Breathing in vanilla, coffee or peppermint aromas could help beat cigarette cravings, study shows
New interventions are urgently needed to help the millions who wish to quit but are unable and using pleasant odours to disrupt smoking routines shows promise
Taking a deep breath of some pleasant-smelling peppermint, vanilla or chocolate could help keep cigarette cravings at bay and may increase the success rates of smokers trying to quit, a study has found.
US researchers trying to resolve stubbornly low success rates for smokers trying to kick the habit have shown aromatherapy can disrupt cravings caused by sniffing a cigarette.
The University of Pittsburgh team found that smokers, who weren’t currently trying to quit, saw the intensity of their cravings fall by 23 per cent when given a container with their favourite smell to sniff.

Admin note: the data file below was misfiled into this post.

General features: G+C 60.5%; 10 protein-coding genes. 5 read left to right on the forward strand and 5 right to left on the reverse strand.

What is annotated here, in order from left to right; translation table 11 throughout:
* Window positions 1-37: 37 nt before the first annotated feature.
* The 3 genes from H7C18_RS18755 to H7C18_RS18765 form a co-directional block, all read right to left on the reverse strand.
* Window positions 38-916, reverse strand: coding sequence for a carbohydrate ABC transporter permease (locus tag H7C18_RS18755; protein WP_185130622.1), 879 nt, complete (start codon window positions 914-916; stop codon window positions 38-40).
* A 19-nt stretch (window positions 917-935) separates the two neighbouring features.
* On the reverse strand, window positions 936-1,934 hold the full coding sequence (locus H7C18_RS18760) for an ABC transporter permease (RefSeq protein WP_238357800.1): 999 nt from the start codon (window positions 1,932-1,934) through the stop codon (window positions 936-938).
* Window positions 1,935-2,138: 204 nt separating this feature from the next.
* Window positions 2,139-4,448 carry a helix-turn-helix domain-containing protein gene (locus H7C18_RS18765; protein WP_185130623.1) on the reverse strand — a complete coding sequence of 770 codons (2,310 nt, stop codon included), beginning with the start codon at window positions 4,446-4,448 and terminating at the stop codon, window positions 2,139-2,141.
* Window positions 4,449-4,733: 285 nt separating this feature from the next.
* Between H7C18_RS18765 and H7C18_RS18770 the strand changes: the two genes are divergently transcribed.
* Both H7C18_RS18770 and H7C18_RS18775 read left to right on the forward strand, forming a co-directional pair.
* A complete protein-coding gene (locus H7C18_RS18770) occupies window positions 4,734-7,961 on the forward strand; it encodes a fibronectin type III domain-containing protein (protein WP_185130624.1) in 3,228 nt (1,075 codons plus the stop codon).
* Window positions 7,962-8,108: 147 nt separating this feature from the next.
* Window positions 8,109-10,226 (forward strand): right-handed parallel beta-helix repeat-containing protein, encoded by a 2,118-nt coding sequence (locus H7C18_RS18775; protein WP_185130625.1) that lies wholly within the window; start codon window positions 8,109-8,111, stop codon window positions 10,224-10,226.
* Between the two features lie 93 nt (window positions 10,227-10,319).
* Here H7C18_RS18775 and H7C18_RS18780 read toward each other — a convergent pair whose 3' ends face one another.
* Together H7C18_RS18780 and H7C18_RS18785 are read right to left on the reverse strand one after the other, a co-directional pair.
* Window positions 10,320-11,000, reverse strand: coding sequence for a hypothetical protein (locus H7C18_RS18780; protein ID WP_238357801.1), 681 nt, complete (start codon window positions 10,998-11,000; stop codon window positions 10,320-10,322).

This compared to around 14 per cent in people who were given tobacco to sniff or an empty container.
The findings could help improve the success of nicotine replacement therapies and other treatments.
“Even with nicotine replacement, relapse is common,” said Dr Michael Sayette, lead author of the study published in the Journal of Abnormal Psychology.
“New interventions are urgently needed to help the millions who wish to quit but are unable.
“Using pleasant odours to disrupt smoking routines would offer a distinct and novel method for reducing cravings, and our results to this end are promising.”
While the number of smokers has declined in recent years after extensive public health campaigning, 15 per cent of adults in the UK still smoke and around half of those who try to quit will relapse within a fortnight, Dr Sayette and colleagues said.
Among those who go cold turkey without using nicotine patches, e-cigarettes or other stop-smoking aids, only 4 per cent have managed to successfully kick the habit after a year.
For their test, researchers enrolled 232 smokers and asked them to rank pleasant odours including apple, peppermint and lemon. Their highest rated preference was used in the trials where they were asked to hold a lit cigarette but not smoke and rate their cravings, before and after using the pleasant scent.